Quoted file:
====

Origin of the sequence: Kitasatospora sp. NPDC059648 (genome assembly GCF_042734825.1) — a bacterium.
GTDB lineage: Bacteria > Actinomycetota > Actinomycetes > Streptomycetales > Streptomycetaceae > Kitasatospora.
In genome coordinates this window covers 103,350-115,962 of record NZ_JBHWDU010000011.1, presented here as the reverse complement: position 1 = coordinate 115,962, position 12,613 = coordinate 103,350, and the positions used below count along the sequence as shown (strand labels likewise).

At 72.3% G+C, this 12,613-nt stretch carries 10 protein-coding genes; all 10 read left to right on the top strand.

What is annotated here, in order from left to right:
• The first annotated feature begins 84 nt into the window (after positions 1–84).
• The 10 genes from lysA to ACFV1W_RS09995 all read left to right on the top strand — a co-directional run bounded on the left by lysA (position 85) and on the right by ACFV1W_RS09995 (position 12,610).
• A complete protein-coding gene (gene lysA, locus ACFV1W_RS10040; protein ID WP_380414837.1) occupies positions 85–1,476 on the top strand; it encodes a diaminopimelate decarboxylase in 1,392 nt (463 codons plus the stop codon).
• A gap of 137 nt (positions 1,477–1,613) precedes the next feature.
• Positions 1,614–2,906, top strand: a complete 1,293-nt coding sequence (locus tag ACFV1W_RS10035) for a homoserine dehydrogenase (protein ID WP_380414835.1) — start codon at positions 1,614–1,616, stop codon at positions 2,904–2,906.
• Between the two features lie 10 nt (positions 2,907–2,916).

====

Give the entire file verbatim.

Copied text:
Origin of the sequence: Kitasatospora sp. NPDC059648 (genome assembly GCF_042734825.1) — a bacterium.
GTDB lineage: Bacteria > Actinomycetota > Actinomycetes > Streptomycetales > Streptomycetaceae > Kitasatospora.
In genome coordinates this window covers 103,350-115,962 of record NZ_JBHWDU010000011.1, presented here as the reverse complement: position 1 = coordinate 115,962, position 12,613 = coordinate 103,350, and the positions used below count along the sequence as shown (strand labels likewise).

At 72.3% G+C, this 12,613-nt stretch carries 10 protein-coding genes; all 10 read left to right on the top strand.

What is annotated here, in order from left to right:
• The first annotated feature begins 84 nt into the window (after positions 1–84).
• The 10 genes from lysA to ACFV1W_RS09995 all read left to right on the top strand — a co-directional run bounded on the left by lysA (position 85) and on the right by ACFV1W_RS09995 (position 12,610).
• A complete protein-coding gene (gene lysA, locus ACFV1W_RS10040; protein ID WP_380414837.1) occupies positions 85–1,476 on the top strand; it encodes a diaminopimelate decarboxylase in 1,392 nt (463 codons plus the stop codon).
• A gap of 137 nt (positions 1,477–1,613) precedes the next feature.
• Positions 1,614–2,906, top strand: a complete 1,293-nt coding sequence (locus tag ACFV1W_RS10035) for a homoserine dehydrogenase (protein ID WP_380414835.1) — start codon at positions 1,614–1,616, stop codon at positions 2,904–2,906.
• Between the two features lie 10 nt (positions 2,907–2,916).